Discussing the Unhoused Part 2

Pandemic Diary Entry #61

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A lethal dose of fentanyl as compared to a penny.DEA

October 12, 2020

Last week I discussed the unhoused portion of the homeless situation, and mentioned that it is a three part problem, so today I would like to take on the drug portion of the equation.

The drug situation is world wide. In the US, of all 50 states, California ranks a low 40th when it comes to drug abuse and San Francisco is in the top ten cities in the US with the lowest overall drug use, which is why hit pieces filmed by the likes of Christopher Rufo are insulting to those of us that live here.

2018 data shows that every day, 128 people in the United States die after overdosing on opioids. The misuse of and addiction to opioids — including prescription pain relievers, heroin, and synthetic opioids such as fentanyl — is a serious national crisis that affects public health as well as social and economic welfare. The Centers for Disease Control and Prevention estimates that the total “economic burden” of prescription opioid misuse alone in the United States is $78.5 billion a year, including the costs of healthcare, lost productivity, addiction treatment, and criminal justice involvement. — The NIH, National Institute on Drug Abuse.

San Francisco City Attorney Dennis Herrera has taken an interesting tack in this issue and has sued 28 alleged drug dealers, who each had at least 2 prior arrests for dealing. If the lawsuits are approved in California Superior Court, it is hoped that it will prevent the alleged dealers from entering a 50-block area in the Tenderloin and part of South of Market. Violating this would bring about a mere fine of $6,000 but also seizure of all drugs and money. It is a start.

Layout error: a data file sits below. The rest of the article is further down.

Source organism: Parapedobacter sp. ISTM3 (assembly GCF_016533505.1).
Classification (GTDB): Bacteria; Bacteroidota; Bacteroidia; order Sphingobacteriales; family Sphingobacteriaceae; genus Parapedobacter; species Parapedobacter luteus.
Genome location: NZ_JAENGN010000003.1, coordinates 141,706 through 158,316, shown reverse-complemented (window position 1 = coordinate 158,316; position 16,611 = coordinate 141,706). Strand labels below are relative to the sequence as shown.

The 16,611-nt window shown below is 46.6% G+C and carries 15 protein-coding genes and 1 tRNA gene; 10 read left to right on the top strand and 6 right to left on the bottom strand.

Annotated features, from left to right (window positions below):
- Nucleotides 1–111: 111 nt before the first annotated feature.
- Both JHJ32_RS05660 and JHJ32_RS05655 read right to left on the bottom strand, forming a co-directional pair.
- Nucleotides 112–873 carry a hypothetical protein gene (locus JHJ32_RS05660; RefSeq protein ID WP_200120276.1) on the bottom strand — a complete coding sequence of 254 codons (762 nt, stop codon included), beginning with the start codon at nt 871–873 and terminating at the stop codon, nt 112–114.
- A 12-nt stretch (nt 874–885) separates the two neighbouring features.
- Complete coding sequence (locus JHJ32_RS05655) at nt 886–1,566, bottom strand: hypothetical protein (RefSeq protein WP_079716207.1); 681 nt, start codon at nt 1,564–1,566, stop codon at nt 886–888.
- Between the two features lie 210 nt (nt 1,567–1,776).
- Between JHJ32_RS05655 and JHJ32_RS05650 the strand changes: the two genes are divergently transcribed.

• Of the 28 alleged drug dealers named, 27 live outside of San Francisco

According to the National Coalition for the Homeless, addiction can be both a cause and a result of homelessness. This fact makes negative stereotypes about addiction and homelessness misguided.

In a 2009 survey of 489 homeless people that were living rough in London, England, 63 percent of respondents identified substance use (including alcohol) as one of the reasons they became homeless. Also, the study showed that overall, drug and alcohol use increased the longer the respondents had been homeless.

A 2006 survey taken in New Haven, Connecticut found drug use was most prevalent among people who had been homeless for six months to three years and less among newly homeless people and people who had been homeless four years or more. They found that only 25 percent of respondents said their homelessness was due to drugs, most often cocaine.

A 2008 study in Melbourne Australia found that 43% of the sample had substance abuse problems. Of these people, one-third had substance abuse problems before they became homeless and two-thirds developed these problems after they became homeless. Young people were more at risk of developing substance abuse problems after becoming homeless than older people and that most people with substance abuse issues remain homeless for 12 months or longer.

Sterling Johnson, a Philadelphia-based advocate for the human rights of people who use drugs has said “When you’re unhoused it causes a lot of distress, which causes drug use,” “You’re responding to a really traumatic situation in a reasonable fashion.”

So how do we deal with this situation? A review of 20 facilities offering substance abuse treatment to the homeless found these characteristics necessary for dealing with the issue:

  • Housing access –A stable living environment is a critical factor in recovery of the homeless.

Like everything else in our lives COVID is having an impact on the drug situation across the world.

According to the United Nations: While the impact of COVID-19 on illegal drug supplies is not yet fully known, border and other restrictions linked to the pandemic have already caused drug shortages on the street, that have diminished purity, while leading to price hikes.